may be a bunch of godless heathen infidels, but they really deserve better
than the bum rap they’ve been getting in Hollywood flicks such as
Knowing, starring Nicolas Cage and now available on DVD . . .
[Warning: This article contains plot spoilers. If you
haven’t seen Knowing yet and intend seeing it, then stop reading now.]
Knowing kicks off in 1959
with a primary school kid named Lucinda who “hears” voices. Lucinda is an
odd outsider and when the kids in her class are told to draw pictures of
what they imagine the future to be like in 50 years’ time, she doesn’t
draw a bunch of rocket ships on their way to long weekends on the moon and
commuters with jetpacks on their backs (they were a lot more optimistic
about the future in the 1950s). Nope, Lucinda just fills up her entire
page with random numbers.
You’d think that the teacher would insist that she draw
something nice instead seeing as all the pictures are to be sealed in a
time capsule, which will be re-opened in fifty years’ time, but no.
Lucinda’s page joins the rest of her class mate’s drawings.
Fast forward to 2009. The time capsule is re-opened and
the drawings are distributed amongst children currently enrolled at the
school. Lucinda’s paper is given to Caleb Koestler, played by the
10-year-old Chandler Canterbury. Note Caleb’s very biblical name.
According to Wikipedia Caleb was the son of Jephunneh and is “an important
figure in the Hebrew Bible, noted for his faith in God.”
There are loads of Koestlers, but the best-known one is
without a doubt Arthur Koestler – the prolific writer who is probably best
remembered today for dropping out of the German Communist Party in 1938
and writing several tracts expressing his disillusionment with Communism
thereafter. In 1983 – terminally ill with leukemia – he and his wife
committed suicide together. Koestler was an atheist.
Caleb’s dad is John Koestler, an astrophysicist who
teaches at the local college. Nicolas Cage – who is reportedly in tax
difficulties with the IRS, which explains why he is appearing in so many
movies nowadays (he needs the money!) – plays John. Cage’s performances
usually tend to be maniacal and frenetic. After all, who can forget his
over-the-top “we’re Italian – famous for singing, eating and making love!”
speech in Captain Corelli’s Mandolin?
"Nic Cage's character tells his students that 'I think shit just
happens. But that's me . . .'"
Cage’s performance in Knowing however veers towards the
other extreme: he is positively catatonic throughout Knowing. This
is not a criticism however. One can understand Cage’s performance choice.
After all, John Koestler has recently lost his wife in a senseless, random
manner involving a hotel fire. (On a business trip she suffocated to death
in her hotel room. John – oblivious to it all – was sweeping leaves at
When we meet John we know that he is in mourning because
he spends a lot of time listening to classical music, in particular
Beethoven’s 7th Symphony, and as we know from previous movies “happy”
people never listens to classical music. (An example? In Steven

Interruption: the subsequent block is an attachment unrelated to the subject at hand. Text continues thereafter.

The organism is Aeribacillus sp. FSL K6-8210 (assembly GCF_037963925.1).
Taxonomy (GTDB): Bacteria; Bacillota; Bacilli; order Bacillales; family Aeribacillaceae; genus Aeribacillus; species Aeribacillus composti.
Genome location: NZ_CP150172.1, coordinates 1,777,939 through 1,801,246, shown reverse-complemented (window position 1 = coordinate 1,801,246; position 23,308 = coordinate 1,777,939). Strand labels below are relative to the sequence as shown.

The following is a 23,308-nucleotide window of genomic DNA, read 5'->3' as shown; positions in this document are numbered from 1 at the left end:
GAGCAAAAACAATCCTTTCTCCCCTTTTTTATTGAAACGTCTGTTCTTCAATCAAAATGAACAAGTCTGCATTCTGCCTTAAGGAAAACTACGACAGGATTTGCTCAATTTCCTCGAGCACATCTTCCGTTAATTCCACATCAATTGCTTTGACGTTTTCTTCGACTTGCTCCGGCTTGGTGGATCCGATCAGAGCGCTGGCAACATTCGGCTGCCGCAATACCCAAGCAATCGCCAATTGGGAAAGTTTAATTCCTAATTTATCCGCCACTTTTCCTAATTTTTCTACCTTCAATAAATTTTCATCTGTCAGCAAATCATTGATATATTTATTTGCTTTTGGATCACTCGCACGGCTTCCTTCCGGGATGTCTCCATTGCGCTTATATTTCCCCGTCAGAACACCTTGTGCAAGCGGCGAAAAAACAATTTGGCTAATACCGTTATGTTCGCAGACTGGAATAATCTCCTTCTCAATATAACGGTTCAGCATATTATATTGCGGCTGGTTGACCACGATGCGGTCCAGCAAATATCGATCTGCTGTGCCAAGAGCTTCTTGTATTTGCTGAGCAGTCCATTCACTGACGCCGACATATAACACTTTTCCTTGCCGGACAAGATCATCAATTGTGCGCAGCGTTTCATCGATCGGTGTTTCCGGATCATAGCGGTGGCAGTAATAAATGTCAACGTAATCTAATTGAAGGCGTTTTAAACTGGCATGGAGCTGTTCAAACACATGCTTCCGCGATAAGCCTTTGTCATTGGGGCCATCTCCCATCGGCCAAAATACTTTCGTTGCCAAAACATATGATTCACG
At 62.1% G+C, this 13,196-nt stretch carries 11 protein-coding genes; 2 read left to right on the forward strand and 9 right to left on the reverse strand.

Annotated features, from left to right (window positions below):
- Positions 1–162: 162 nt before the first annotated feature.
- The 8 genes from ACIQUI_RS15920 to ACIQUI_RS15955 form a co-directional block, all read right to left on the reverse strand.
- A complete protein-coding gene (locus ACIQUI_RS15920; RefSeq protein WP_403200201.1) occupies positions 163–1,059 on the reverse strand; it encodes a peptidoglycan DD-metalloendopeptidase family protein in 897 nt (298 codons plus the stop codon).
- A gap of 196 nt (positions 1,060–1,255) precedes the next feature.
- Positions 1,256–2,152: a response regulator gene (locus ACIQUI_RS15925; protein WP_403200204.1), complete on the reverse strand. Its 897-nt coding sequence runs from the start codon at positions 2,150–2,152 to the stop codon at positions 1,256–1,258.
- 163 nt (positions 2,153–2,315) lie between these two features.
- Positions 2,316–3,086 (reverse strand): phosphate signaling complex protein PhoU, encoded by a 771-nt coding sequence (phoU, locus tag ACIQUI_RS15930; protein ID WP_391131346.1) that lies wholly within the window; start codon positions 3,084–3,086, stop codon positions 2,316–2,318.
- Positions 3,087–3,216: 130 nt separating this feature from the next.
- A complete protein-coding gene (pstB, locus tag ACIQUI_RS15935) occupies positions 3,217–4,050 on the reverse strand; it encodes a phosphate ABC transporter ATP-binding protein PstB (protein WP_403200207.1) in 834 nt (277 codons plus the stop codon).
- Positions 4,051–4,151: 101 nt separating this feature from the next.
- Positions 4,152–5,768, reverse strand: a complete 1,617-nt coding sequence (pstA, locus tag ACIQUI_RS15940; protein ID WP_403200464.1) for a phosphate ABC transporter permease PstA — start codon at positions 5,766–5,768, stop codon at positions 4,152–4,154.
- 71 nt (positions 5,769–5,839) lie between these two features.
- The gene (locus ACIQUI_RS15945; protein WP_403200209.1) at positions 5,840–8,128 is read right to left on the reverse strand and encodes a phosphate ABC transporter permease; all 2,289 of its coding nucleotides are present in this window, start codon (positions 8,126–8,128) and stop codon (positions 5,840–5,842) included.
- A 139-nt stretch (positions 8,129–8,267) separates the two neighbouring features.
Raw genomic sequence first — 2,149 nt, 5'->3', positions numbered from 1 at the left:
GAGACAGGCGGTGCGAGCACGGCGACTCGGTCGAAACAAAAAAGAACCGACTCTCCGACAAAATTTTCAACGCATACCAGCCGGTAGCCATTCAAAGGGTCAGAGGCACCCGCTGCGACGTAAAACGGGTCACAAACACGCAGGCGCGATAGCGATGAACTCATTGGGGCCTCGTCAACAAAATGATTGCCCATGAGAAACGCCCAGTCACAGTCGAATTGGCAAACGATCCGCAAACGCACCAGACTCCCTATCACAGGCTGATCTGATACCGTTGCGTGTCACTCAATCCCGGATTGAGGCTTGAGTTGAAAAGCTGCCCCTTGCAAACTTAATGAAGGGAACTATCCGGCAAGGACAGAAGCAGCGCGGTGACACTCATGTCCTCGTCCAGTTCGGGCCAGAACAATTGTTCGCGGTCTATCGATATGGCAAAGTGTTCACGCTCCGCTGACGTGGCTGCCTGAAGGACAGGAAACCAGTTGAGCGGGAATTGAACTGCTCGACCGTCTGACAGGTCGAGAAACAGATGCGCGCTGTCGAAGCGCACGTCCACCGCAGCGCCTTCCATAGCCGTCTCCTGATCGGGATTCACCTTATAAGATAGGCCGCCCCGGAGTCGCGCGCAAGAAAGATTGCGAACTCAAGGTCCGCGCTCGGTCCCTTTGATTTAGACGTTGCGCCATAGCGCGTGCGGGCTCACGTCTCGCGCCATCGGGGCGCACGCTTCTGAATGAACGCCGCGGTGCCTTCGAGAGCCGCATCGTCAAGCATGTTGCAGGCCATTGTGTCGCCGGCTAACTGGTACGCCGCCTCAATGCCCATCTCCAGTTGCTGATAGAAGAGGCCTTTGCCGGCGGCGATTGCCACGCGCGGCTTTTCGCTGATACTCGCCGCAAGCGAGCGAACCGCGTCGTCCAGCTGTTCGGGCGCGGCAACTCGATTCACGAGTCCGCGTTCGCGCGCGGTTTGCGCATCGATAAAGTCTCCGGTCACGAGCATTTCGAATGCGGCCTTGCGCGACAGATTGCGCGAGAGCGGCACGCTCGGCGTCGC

Spielberg’s 2002 Minority Report the cop
played by Tom Cruise who is distraught by the disappearance of his son
also listens to a lot of classical music. Tchaikovsky and Schubert in this
Early on in the movie Cage’s character explains the
difference between determinism and randomness to his students. Determinism
means that everything has been predetermined somehow and that there are no
coincidences. It is usually a religious argument: God has a Plan (capital
letter ‘P’) for us all. We may not know what it is, but He does have one.
To illustrate the case for Determinism, Cage asks why is it that Earth is
exactly the right distance from the sun for life to have evolved, unlike
the other planets in our solar system which are either too close or too
far away. Coincidence? Or divine plan?
the other hand we have the irreligious “everything is random” argument.
There may be natural laws governing our everyday existence (such as
gravity), but everything is purely random. Such as for instance John’s
wife dying in the hotel room. There is no Grand Plan and there probably is
no God either. For adherents of this theory, all religion is built on
coincidence. When one of his students asks what he believes, John replies:
“I think shit just happens. But that's me . . .”
(Another famous adherent to the “shit happens” school of
thought is Rorschach in the original 1987
novel. He tells his shrink that “existence is random, has no pattern save
what we imagine after staring at it for too long. No meaning save what we
choose to impose.” In the movie he comes across as less extreme: “You see,
Doctor, God didn't kill that little girl. Fate didn't butcher her and
destiny didn't feed her to those dogs. If God saw what any of us did that
night he didn't seem to mind. From then on I knew... God doesn't make the
world this way. We do.”)
Instead of throwing away the page filled with seemingly
random numbers, one night whilst boozing and listening to Beethoven (we
told you that in Hollywood happy people don’t listen to classical music!)
Cage’s character realizes that the numbers aren’t really random at all.
They are in fact dates of major disasters over the past 50 years followed
by a body count number and some handy Latitude and Longitude co-ordinates.
For a skeptic, John is quickly convinced that a mentally
disturbed girl from the late-1950s did somehow manage to predict the
future. “I know how this sounds,” he tells a colleague, “but I've mapped
these numbers to the dates of every major global disaster from the last 50
years in perfect sequence. Earthquakes, fires, tsunamis... The next number
on the chain predicts that tomorrow, somewhere on the planet, 81 people
are going to die, in some kind of tragedy.”
Next: "Sir, (a
+ bⁿ /n = x. Therefore God exists!"